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Articles  |   March 1993
Thoracic outlet syndrome--a myofascial variant: Part 3. Structural and postural considerations
Article Information
Articles   |   March 1993
Thoracic outlet syndrome--a myofascial variant: Part 3. Structural and postural considerations
The Journal of the American Osteopathic Association, March 1993, Vol. 93, 334. doi:10.7556/jaoa.1993.93.3.334
The Journal of the American Osteopathic Association, March 1993, Vol. 93, 334. doi:10.7556/jaoa.1993.93.3.334
Abstract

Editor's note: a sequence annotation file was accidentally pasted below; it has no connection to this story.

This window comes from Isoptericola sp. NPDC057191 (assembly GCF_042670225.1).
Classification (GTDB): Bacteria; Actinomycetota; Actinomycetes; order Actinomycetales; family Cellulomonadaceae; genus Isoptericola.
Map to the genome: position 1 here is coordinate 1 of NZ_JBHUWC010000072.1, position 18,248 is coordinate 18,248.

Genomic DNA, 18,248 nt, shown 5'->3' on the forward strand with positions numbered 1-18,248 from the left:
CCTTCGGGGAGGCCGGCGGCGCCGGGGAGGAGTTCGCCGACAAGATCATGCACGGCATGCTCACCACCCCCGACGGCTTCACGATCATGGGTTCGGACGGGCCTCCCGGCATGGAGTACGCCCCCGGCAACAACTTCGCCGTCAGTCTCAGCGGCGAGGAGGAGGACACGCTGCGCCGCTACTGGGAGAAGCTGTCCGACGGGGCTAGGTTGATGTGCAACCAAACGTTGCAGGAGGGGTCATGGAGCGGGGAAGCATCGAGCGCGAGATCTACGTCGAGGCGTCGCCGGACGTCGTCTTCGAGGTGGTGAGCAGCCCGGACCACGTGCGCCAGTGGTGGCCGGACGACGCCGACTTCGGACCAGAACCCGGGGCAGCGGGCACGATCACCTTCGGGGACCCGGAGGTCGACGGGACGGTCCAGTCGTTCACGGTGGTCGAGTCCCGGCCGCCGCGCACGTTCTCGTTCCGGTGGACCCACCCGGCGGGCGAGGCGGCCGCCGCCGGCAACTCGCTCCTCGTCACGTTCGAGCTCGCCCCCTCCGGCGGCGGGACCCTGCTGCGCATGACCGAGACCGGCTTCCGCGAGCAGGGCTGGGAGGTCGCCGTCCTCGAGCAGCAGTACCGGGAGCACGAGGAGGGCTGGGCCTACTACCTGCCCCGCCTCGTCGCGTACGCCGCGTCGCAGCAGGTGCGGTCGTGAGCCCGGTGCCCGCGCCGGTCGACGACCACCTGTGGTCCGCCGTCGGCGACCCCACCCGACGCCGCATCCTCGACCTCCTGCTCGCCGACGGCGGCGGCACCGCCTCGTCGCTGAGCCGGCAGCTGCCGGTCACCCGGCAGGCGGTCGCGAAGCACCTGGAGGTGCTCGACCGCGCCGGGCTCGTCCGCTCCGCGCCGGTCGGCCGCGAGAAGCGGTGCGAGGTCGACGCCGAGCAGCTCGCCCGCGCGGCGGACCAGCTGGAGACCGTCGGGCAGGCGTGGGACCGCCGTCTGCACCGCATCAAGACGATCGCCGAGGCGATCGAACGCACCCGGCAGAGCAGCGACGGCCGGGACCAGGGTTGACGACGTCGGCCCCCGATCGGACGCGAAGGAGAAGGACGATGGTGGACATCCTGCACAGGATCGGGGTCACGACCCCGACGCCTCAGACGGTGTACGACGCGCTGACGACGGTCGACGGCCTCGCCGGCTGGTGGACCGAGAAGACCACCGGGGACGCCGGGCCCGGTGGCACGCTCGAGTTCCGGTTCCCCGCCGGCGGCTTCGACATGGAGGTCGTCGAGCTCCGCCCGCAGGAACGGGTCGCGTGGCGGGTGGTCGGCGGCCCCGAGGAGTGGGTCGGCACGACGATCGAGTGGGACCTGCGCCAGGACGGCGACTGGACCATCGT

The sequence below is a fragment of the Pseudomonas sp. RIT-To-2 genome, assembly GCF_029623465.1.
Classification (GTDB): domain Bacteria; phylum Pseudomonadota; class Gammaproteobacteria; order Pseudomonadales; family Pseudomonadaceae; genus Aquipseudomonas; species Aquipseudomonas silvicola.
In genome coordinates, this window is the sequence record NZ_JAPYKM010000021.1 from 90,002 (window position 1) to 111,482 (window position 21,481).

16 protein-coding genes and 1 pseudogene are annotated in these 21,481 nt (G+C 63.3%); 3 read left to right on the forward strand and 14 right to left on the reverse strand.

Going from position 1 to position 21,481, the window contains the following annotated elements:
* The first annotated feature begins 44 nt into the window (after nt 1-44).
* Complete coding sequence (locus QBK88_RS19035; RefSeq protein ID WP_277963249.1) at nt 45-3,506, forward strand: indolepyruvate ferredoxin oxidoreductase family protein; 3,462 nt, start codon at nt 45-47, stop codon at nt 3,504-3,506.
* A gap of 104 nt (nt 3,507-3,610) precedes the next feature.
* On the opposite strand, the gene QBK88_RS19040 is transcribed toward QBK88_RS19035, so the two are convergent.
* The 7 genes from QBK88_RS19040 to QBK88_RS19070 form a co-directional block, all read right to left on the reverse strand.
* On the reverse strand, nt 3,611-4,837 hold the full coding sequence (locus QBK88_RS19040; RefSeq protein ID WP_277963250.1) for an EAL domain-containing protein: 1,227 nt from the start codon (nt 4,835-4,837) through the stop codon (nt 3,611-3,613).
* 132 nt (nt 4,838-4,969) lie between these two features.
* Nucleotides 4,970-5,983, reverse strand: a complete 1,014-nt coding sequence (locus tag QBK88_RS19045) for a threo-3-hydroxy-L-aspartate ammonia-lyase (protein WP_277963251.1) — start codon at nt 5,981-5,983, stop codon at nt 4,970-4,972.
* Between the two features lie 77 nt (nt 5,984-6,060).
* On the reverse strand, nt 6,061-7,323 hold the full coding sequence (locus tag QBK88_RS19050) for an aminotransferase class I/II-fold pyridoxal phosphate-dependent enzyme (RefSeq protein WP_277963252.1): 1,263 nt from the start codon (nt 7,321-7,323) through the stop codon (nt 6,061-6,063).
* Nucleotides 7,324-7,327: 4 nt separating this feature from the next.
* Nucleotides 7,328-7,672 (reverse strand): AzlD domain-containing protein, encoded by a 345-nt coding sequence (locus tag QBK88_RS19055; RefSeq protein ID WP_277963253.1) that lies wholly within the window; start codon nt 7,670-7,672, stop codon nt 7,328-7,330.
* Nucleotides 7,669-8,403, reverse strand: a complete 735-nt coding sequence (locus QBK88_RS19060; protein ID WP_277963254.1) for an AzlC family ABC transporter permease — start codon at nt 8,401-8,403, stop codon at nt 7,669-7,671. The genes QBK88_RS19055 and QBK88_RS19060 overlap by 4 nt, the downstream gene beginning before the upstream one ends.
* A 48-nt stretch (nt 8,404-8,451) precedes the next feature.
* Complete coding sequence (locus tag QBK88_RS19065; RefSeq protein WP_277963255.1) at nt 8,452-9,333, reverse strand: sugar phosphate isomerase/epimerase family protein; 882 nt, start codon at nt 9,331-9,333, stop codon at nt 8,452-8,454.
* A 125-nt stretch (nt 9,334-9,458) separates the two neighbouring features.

Thoracic outlet syndrome involves more than just local neurovascular compression. Myofascial release treatments and stretching exercises may be only partially or temporarily successful unless all related components of somatic dysfunction, including craniosacral mechanisms, are addressed. Structural and postural abnormalities in the frontal plane, as with a short leg, and in the sagittal plane, such as lumbopelvic imbalances, as well as neural involvement all contribute to thoracic outlet syndrome symptoms. Once segmental restrictions are treated and symptoms diminish, postural correction and strengthening exercises may be initiated. Osteopathic diagnosis and treatment of the local, regional, and remote structural problems is necessary for optimal treatment of thoracic outlet syndrome and the maintenance of a symptom-free status.